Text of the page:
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Editorials

  • GUEST OPINION: Shield law may have unintended consequences

    By GENE POLICINSKI
    Inside the First Amendment
    We’re all facing a tough decision by Congress later this year — and it’s not about the federal budget or national health care policy.

    A question that ultimately will affect us all involves a bill with the innocuous name “Free Flow of Information Act.”

  • GUEST OPINION: Stills honored for free speech through music

    By KEN PAULSON
    First Amendment Center
    In the 221 years since ratification of the Bill of Rights, Americans have had the right to speak out. And sing out.

    In recognition of the power of free speech set to music, the First Amendment Center and the Americana Music Association join together each year to honor a prominent musician who has used his or her music to contribute to the markeplace of ideas.  

  • GUEST OPINION: When God-talk by children is protected speech

    By CHARLES C. HAYNES
    First Amendment Center
    If you ask a class of fifth-graders to write about someone they “look up to,” don’t be shocked when at least one of them decides to write about God.

    That’s exactly what happened in Millington, Tenn., earlier this month when 10-year-old Erin selected God as her idol because, as she explained, “He is the reason I am on this earth.”

  • GUEST OPINION: E-debate prompted by Syrian mess

    By GENE POLICINSKI
    First Amendment Center
    There’s nothing good to find in the current standoff between the Syrian government and the United States — people there are dying as diplomats ponder, politicians posture and nations take strategic sides.

    But consider the value of “free press” and “free speech” in taking to an amazing new level the public debate in the United States over what to do next — a process that in many nations surely would have been a secretive discussion.

  • GUEST OPINION: Put a face to faith to stop war madness

    By CHARLES C. HAYNES
    First Amendment Center
    No quick fix — diplomatic or military — will dissolve the centuries of distrust and rivalry that fuel the sectarian conflict in Syria, where Alawites and Shiites are pitted against Sunnis, with Christians caught in the crossfire.

    The same can be said of the many other religious and ethnic wars raging around the globe.

  • OUR OPINION: We applaud Sen. Alexander’s efforts to lead

    We were glad that Roane County’s Tea Party was not formally listed among other Tea Party groups who declared their intentions this summer to oust U.S. Sen. Lamar Alexander of Tennessee from office in next year’s Republican primary.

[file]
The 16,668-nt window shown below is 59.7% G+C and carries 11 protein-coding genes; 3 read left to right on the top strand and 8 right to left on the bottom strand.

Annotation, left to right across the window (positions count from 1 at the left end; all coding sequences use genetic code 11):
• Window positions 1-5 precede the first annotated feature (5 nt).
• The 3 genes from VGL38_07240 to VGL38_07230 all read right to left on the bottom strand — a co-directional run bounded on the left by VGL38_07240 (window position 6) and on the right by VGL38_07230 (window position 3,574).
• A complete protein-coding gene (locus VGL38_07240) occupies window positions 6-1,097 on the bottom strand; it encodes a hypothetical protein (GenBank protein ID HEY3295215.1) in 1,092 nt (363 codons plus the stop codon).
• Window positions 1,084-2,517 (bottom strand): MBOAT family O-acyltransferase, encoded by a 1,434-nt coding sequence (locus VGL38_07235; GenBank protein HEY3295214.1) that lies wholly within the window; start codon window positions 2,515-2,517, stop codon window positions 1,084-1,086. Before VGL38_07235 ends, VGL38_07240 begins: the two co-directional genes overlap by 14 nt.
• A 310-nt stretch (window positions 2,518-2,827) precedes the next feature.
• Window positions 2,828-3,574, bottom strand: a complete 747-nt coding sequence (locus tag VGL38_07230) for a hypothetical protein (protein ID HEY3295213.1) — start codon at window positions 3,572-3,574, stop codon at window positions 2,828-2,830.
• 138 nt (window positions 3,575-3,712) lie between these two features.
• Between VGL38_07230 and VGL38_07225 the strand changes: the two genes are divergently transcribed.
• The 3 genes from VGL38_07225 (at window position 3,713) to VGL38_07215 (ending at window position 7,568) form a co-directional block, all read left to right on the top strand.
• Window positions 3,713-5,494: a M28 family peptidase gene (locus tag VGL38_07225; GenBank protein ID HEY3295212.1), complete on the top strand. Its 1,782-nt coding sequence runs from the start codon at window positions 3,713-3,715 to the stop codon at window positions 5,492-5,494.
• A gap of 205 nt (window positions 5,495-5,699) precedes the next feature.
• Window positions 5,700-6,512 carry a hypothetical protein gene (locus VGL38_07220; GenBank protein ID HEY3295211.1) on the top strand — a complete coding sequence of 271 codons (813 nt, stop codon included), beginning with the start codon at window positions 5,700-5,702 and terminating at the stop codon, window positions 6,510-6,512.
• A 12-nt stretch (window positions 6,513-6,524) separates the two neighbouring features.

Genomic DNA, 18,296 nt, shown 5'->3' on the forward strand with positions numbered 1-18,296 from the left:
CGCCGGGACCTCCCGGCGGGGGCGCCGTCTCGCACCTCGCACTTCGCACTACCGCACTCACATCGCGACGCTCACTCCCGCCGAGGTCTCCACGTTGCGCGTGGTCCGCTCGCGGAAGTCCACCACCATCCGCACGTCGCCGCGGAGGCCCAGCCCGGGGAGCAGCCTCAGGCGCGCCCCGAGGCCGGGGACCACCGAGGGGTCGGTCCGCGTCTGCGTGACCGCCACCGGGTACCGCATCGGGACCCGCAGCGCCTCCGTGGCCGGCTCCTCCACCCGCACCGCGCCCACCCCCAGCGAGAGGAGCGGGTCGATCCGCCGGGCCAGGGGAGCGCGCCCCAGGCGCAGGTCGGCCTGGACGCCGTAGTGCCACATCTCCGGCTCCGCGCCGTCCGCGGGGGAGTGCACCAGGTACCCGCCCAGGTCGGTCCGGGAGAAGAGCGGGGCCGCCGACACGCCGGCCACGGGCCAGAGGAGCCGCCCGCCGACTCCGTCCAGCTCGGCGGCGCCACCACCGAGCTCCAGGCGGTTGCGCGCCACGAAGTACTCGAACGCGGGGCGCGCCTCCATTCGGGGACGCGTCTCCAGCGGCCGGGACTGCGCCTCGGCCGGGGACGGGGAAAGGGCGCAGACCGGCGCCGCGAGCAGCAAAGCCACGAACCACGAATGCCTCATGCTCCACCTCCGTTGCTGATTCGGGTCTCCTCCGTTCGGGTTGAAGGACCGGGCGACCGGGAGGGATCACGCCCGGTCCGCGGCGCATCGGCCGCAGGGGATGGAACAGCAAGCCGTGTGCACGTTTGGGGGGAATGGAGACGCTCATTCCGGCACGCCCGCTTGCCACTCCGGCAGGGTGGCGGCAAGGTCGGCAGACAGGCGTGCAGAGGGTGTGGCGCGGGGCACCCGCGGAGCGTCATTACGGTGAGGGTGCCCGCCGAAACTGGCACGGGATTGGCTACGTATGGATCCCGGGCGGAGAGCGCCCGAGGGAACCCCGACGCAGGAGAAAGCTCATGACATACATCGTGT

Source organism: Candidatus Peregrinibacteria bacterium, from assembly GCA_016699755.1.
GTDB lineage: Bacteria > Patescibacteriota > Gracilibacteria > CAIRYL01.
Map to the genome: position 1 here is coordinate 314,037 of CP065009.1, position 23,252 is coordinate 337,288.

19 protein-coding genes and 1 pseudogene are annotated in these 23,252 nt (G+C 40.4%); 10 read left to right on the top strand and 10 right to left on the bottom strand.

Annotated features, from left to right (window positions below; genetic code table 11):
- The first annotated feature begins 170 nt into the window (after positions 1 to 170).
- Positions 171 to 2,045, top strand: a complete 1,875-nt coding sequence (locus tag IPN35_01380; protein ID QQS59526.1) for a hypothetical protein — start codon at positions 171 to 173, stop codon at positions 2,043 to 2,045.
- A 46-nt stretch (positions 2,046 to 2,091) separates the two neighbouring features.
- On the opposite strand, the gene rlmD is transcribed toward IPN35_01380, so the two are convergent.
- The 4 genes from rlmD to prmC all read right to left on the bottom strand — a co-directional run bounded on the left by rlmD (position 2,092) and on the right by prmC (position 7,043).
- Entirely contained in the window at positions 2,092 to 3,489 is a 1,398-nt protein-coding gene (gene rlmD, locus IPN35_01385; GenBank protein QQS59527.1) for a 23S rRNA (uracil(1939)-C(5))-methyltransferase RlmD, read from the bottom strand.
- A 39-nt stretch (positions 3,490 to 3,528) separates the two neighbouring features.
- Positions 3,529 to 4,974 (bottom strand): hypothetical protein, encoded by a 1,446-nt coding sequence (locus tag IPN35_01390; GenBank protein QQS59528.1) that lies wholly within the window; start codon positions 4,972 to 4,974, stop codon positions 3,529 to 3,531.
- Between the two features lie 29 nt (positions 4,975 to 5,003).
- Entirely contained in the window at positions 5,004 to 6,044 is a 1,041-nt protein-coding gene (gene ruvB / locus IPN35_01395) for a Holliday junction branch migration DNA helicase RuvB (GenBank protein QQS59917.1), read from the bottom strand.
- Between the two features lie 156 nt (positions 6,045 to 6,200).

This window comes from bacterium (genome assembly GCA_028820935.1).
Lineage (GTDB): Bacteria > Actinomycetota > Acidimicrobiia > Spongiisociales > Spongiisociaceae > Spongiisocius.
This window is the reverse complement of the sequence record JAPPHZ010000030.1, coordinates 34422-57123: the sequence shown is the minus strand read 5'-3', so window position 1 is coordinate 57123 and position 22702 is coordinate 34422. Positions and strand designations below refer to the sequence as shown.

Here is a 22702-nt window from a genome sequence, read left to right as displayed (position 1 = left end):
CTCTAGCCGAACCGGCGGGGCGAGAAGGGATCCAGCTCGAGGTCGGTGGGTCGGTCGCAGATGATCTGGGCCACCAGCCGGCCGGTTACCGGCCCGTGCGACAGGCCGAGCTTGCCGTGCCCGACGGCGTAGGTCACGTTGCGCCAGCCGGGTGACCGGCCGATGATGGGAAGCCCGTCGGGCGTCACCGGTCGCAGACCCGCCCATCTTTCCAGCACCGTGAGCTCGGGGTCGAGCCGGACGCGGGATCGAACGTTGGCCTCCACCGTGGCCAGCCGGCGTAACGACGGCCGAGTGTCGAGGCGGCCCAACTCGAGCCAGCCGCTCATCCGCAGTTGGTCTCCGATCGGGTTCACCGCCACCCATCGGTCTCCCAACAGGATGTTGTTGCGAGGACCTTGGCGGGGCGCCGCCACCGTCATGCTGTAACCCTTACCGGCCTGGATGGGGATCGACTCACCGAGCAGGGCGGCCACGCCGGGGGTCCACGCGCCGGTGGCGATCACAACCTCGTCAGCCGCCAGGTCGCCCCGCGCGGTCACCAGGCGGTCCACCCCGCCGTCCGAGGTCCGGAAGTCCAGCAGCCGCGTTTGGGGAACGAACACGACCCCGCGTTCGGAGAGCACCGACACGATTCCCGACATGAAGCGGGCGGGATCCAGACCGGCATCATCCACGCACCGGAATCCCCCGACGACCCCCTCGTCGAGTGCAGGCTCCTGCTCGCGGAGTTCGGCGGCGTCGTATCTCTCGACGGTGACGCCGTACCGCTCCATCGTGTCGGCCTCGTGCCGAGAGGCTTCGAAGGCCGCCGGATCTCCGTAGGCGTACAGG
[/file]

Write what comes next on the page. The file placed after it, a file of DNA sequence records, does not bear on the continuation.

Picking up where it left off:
In these divided, divisive times, Alexander — a Republican — has shown leadership and courage by attempting to reaching across party lines and actually serve the people. Apparently, that’s where many Tea Partyers draw the line.

  • GUEST OPINION: Equal rights, decent jobs still issues today

    By GENE POLICINSKI
    First Amendment Center

    Labor Day weekend this year was just a few days past the 50th anniversary of the Rev. Martin Luther King Jr.’s famed “I have a Dream” speech.

    On Aug. 28, 1963, King’s speech closed out the “March on Washington for Jobs and Freedom.”

    It set out a historic milepost in civil rights movement.

    But King and other speakers — including Walter Reuther, long-time president of the United Auto Workers — also called for equal opportunity in employment.

  • GUEST OPINION: Religion fight at Kansas school unnecessary

    By CHARLES C. HAYNES
    First Amendment Center
    Back to school means back to culture wars for Minneha Core Knowledge Elementary School in Wichita, Kan.

    On the very first day of school, someone snapped a photo of a bulletin board display in the hallway featuring the Five Pillars of Islam and then posted it on Facebook.

    “This is a school that banned all forms of Christian prayer,” said the caption under the photo. “This can not stand.”

  • GUEST OPINION: We all hold the news media accountable

    By GENE POLICINSKI
    First Amendment Center
    Given that the First Amendment precludes the government from being an actual “watchdog on news media,” who else steps in to call the news media to account?

    In today’s world, increasingly it is citizen — critics or organizations outside of mainstream journalism, empowered by the Web’s ability for two-way conversations and comments, and by independence from past restraints of expensive printing presses and broadcast machinery.

  • GUEST OPINION: Gay equality trumps religious objections

    By CHARLES C. HAYNES
    First Amendment Center
    In the wake of two favorable Supreme Court decisions, gay-rights proponents got another boost this month with the release of State of the First Amendment: 2013, a public-opinion survey supported by the First Amendment Center.

    According to the new poll, a majority of Americans (62 percent) now agrees that religiously affiliated groups receiving government funds can be required to provide health benefits to same-sex couples, even if the group has religious objections to same-sex marriage or partnerships.